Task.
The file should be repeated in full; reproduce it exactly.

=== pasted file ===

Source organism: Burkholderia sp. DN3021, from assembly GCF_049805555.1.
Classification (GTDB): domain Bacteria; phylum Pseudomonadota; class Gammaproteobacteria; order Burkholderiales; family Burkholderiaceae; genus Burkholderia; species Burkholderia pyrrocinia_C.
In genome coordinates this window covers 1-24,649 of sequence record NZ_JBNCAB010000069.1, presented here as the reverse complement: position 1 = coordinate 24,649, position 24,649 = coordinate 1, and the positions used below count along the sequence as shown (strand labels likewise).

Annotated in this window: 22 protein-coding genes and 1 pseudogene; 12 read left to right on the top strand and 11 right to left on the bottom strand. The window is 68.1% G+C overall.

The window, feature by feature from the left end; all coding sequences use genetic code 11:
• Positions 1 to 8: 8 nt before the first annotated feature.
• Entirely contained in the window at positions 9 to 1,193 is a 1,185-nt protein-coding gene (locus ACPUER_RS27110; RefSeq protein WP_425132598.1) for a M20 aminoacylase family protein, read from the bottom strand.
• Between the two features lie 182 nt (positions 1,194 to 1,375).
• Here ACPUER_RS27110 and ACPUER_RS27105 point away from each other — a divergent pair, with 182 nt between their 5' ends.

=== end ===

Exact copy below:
Source organism: Burkholderia sp. DN3021, from assembly GCF_049805555.1.
Classification (GTDB): domain Bacteria; phylum Pseudomonadota; class Gammaproteobacteria; order Burkholderiales; family Burkholderiaceae; genus Burkholderia; species Burkholderia pyrrocinia_C.
In genome coordinates this window covers 1-24,649 of sequence record NZ_JBNCAB010000069.1, presented here as the reverse complement: position 1 = coordinate 24,649, position 24,649 = coordinate 1, and the positions used below count along the sequence as shown (strand labels likewise).

Annotated in this window: 22 protein-coding genes and 1 pseudogene; 12 read left to right on the top strand and 11 right to left on the bottom strand. The window is 68.1% G+C overall.

The window, feature by feature from the left end; all coding sequences use genetic code 11:
• Positions 1 to 8: 8 nt before the first annotated feature.
• Entirely contained in the window at positions 9 to 1,193 is a 1,185-nt protein-coding gene (locus ACPUER_RS27110; RefSeq protein WP_425132598.1) for a M20 aminoacylase family protein, read from the bottom strand.
• Between the two features lie 182 nt (positions 1,194 to 1,375).
• Here ACPUER_RS27110 and ACPUER_RS27105 point away from each other — a divergent pair, with 182 nt between their 5' ends.